MedStar Authors catalog › Details for: Transcranial magnetic stimulation for the prediction and enhancement of rehabilitation treatment effects. [Review]
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Transcranial magnetic stimulation for the prediction and enhancement of rehabilitation treatment effects. [Review]

by Harris-Love, Michelle.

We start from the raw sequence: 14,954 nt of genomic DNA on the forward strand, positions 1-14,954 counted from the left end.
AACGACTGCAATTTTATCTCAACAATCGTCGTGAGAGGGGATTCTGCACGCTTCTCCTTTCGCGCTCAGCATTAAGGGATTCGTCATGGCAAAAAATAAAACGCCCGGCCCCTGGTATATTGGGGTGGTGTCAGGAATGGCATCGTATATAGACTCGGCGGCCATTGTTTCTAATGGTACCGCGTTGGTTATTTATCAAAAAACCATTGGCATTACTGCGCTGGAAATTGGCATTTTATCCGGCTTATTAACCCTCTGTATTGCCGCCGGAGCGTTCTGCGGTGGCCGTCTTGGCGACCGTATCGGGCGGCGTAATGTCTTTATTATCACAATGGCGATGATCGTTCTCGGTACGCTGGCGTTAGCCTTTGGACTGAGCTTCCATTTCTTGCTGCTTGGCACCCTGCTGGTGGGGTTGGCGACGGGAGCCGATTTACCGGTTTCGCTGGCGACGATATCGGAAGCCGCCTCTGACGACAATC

Citation: Journal of Neurologic Physical Therapy. 36(2):87-93, 2012 Jun..Journal: Journal of neurologic physical therapy : JNPT.ISSN: 1557-0576.Full author list: Harris-Love M.UI/PMID: 22592064.Subject(s): Brain Diseases/di [Diagnosis] | Brain Diseases/rh [Rehabilitation] | *Brain Diseases | *Cerebral Cortex/ph [Physiology] | Forecasting | Humans | *Neurology/mt [Methods] | Neurology/td [Trends] | Predictive Value of Tests | *Transcranial Magnetic Stimulation/mt [Methods] | Transcranial Magnetic Stimulation/td [Trends]Institution(s): MedStar National Rehabilitation NetworkActivity type: Journal Article.Medline article type(s): Journal Article | Research Support, N.I.H., Extramural | Research Support, U.S. Gov't, Non-P.H.S | ReviewOnline resources: Click here to access online Digital Object Identifier: (Click here) Abbreviated citation: J Neurol Phys Ther. 36(2):87-93, 2012 Jun.Local Holdings: Available online from MWHC library: 1992 - present.Abstract: In this update on rehabilitation technology, transcranial magnetic stimulation (TMS), a technique that allows noninvasive stimulation of the brain, is examined. The background and basic principles of TMS are reviewed, and its usefulness as a tool to inform and possibly augment the rehabilitation process is discussed. The three main paradigms by which TMS is applied-physiological measurement, disruption/virtual lesion studies, and modulation of cortical excitability-are discussed relative to the types of scientific information each paradigm can provide and their potential clinical usefulness in the future. One of the more exciting prospects is that, when combined with rehabilitation training, TMS modulation of cortical excitability could potentially enhance the effects of rehabilitation and lead to greater levels of recovery than are currently attainable with rehabilitation alone. It is concluded that current studies must focus on the mechanisms of recovery based on the specific structures and processes affected by the disorder and the neural effects of specific rehabilitation interventions in order for the potential of TMS-augmented rehabilitation to be realized.

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